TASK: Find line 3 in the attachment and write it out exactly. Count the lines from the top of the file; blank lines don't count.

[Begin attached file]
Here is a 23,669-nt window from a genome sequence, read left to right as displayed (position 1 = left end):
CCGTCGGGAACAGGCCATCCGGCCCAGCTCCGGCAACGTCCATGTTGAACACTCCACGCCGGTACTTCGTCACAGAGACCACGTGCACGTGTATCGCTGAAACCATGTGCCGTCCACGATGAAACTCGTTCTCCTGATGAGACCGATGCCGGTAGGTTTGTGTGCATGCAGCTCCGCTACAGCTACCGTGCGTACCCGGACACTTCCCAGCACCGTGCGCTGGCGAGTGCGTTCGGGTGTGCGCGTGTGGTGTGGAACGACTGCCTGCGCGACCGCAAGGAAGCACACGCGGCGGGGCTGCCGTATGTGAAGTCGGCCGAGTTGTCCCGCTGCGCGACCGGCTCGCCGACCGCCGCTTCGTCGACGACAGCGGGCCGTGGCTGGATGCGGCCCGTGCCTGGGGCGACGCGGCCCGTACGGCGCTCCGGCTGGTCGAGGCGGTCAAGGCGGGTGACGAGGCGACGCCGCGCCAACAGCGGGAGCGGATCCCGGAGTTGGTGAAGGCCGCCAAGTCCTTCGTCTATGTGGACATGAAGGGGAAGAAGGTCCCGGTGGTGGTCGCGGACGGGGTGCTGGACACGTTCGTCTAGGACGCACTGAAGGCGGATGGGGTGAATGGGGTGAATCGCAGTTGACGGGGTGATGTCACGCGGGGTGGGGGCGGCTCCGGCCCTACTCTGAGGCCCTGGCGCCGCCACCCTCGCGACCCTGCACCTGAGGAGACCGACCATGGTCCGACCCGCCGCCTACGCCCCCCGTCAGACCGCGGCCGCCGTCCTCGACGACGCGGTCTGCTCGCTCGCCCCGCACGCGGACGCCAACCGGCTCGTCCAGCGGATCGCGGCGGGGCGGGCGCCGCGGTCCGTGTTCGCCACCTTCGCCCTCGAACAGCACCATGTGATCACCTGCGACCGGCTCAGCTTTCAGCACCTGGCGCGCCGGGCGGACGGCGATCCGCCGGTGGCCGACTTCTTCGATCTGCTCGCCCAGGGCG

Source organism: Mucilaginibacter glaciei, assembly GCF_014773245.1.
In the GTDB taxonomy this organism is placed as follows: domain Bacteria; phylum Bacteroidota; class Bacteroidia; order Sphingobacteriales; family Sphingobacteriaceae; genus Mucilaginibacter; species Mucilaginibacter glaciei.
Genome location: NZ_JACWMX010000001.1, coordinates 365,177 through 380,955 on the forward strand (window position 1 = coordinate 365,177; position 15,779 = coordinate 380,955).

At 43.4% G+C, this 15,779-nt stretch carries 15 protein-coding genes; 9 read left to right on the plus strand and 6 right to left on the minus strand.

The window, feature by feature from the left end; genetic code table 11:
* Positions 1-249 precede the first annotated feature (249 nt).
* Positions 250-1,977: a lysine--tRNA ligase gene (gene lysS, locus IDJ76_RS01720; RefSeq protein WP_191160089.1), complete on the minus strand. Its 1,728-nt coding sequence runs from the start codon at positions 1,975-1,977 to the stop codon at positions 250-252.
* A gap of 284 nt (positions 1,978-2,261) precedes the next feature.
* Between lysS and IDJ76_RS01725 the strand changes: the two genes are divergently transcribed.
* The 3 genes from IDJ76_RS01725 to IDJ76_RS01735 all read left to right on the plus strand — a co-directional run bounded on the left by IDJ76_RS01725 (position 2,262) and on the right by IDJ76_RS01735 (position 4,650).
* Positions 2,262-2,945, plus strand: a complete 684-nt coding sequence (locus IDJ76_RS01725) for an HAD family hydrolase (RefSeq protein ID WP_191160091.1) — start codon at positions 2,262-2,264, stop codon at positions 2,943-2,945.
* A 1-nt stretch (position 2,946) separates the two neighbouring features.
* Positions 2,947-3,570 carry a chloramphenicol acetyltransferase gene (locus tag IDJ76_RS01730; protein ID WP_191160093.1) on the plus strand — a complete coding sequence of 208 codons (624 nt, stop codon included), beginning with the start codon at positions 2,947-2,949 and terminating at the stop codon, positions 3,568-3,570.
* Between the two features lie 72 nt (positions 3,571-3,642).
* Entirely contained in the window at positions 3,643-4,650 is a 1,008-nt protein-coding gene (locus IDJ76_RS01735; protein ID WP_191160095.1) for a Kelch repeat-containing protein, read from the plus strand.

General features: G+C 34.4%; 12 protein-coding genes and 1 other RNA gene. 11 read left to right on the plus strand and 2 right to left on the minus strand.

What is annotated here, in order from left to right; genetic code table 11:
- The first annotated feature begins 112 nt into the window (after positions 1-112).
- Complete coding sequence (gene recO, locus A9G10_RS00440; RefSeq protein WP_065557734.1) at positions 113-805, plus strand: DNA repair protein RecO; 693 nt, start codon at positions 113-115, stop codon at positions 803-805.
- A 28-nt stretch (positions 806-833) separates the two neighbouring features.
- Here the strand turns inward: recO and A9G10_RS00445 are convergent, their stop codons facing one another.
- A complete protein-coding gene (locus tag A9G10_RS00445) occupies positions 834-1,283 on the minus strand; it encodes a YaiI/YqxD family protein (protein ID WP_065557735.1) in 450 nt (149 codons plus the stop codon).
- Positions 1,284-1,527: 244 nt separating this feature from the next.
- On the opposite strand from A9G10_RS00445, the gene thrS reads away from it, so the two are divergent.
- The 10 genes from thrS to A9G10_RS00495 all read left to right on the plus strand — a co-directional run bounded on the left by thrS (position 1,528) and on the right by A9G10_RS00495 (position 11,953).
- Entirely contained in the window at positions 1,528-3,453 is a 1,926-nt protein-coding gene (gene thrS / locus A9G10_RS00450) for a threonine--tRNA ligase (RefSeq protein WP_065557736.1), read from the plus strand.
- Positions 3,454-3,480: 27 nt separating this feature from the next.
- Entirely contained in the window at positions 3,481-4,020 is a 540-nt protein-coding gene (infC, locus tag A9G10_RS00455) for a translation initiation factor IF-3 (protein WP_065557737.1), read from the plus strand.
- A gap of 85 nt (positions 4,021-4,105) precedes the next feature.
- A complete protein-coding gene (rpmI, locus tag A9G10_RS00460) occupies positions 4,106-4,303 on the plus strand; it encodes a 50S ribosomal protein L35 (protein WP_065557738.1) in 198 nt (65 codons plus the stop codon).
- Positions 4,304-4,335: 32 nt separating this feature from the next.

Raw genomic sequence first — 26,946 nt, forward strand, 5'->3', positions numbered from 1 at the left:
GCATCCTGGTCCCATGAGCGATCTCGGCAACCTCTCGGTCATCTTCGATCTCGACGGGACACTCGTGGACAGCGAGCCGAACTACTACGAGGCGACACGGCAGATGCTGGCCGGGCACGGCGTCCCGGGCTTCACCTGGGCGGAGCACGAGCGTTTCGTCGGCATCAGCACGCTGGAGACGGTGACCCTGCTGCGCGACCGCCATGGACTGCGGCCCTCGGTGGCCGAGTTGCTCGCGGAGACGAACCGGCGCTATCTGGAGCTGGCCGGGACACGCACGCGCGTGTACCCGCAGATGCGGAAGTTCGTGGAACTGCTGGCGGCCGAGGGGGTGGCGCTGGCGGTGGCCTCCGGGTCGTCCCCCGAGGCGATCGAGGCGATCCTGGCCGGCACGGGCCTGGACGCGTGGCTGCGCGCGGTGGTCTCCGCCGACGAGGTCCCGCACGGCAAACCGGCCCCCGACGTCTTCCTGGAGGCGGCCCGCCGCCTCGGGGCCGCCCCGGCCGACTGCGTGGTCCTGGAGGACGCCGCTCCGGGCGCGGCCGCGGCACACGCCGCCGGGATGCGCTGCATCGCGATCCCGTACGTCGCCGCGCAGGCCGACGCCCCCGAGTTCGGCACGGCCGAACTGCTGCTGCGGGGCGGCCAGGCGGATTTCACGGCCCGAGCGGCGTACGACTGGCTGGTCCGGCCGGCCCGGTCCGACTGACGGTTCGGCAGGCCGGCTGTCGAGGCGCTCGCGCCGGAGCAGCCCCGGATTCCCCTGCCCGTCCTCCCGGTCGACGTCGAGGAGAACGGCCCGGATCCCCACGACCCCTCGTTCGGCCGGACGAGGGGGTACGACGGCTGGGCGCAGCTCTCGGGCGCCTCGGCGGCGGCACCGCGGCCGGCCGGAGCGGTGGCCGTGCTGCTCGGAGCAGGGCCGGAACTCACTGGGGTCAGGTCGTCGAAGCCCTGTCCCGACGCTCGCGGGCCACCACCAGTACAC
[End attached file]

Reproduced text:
Source organism: Mucilaginibacter glaciei, assembly GCF_014773245.1.